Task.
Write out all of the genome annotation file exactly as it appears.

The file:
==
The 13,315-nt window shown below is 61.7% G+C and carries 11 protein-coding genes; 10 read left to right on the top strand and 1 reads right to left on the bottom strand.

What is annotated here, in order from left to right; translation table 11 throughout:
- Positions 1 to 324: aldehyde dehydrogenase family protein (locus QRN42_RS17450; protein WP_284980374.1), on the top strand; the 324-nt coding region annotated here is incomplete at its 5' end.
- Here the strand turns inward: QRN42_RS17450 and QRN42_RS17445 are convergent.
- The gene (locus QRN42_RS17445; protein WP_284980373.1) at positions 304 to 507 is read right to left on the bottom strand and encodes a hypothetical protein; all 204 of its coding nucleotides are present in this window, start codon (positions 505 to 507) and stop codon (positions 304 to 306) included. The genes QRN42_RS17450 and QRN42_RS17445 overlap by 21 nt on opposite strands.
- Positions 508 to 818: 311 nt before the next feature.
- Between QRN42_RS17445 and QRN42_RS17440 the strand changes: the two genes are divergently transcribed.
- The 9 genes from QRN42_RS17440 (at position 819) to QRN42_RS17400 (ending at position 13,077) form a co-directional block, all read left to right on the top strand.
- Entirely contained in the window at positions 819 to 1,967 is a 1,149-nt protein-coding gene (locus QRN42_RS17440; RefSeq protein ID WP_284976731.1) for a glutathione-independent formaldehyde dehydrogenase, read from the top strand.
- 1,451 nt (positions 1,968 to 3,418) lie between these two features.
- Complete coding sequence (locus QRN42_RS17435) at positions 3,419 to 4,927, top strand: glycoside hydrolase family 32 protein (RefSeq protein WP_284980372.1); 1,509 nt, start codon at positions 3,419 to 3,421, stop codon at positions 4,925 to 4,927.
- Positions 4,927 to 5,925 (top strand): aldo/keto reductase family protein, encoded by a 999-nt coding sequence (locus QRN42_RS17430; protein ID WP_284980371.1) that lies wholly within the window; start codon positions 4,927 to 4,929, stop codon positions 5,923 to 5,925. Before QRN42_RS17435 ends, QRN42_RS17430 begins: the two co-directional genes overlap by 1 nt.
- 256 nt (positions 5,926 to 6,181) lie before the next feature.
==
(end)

The 13,315-nt window shown below is 61.7% G+C and carries 11 protein-coding genes; 10 read left to right on the top strand and 1 reads right to left on the bottom strand.

What is annotated here, in order from left to right; translation table 11 throughout:
- Positions 1 to 324: aldehyde dehydrogenase family protein (locus QRN42_RS17450; protein WP_284980374.1), on the top strand; the 324-nt coding region annotated here is incomplete at its 5' end.
- Here the strand turns inward: QRN42_RS17450 and QRN42_RS17445 are convergent.
- The gene (locus QRN42_RS17445; protein WP_284980373.1) at positions 304 to 507 is read right to left on the bottom strand and encodes a hypothetical protein; all 204 of its coding nucleotides are present in this window, start codon (positions 505 to 507) and stop codon (positions 304 to 306) included. The genes QRN42_RS17450 and QRN42_RS17445 overlap by 21 nt on opposite strands.
- Positions 508 to 818: 311 nt before the next feature.
- Between QRN42_RS17445 and QRN42_RS17440 the strand changes: the two genes are divergently transcribed.
- The 9 genes from QRN42_RS17440 (at position 819) to QRN42_RS17400 (ending at position 13,077) form a co-directional block, all read left to right on the top strand.
- Entirely contained in the window at positions 819 to 1,967 is a 1,149-nt protein-coding gene (locus QRN42_RS17440; RefSeq protein ID WP_284976731.1) for a glutathione-independent formaldehyde dehydrogenase, read from the top strand.
- 1,451 nt (positions 1,968 to 3,418) lie between these two features.
- Complete coding sequence (locus QRN42_RS17435) at positions 3,419 to 4,927, top strand: glycoside hydrolase family 32 protein (RefSeq protein WP_284980372.1); 1,509 nt, start codon at positions 3,419 to 3,421, stop codon at positions 4,925 to 4,927.
- Positions 4,927 to 5,925 (top strand): aldo/keto reductase family protein, encoded by a 999-nt coding sequence (locus QRN42_RS17430; protein ID WP_284980371.1) that lies wholly within the window; start codon positions 4,927 to 4,929, stop codon positions 5,923 to 5,925. Before QRN42_RS17435 ends, QRN42_RS17430 begins: the two co-directional genes overlap by 1 nt.
- 256 nt (positions 5,926 to 6,181) lie before the next feature.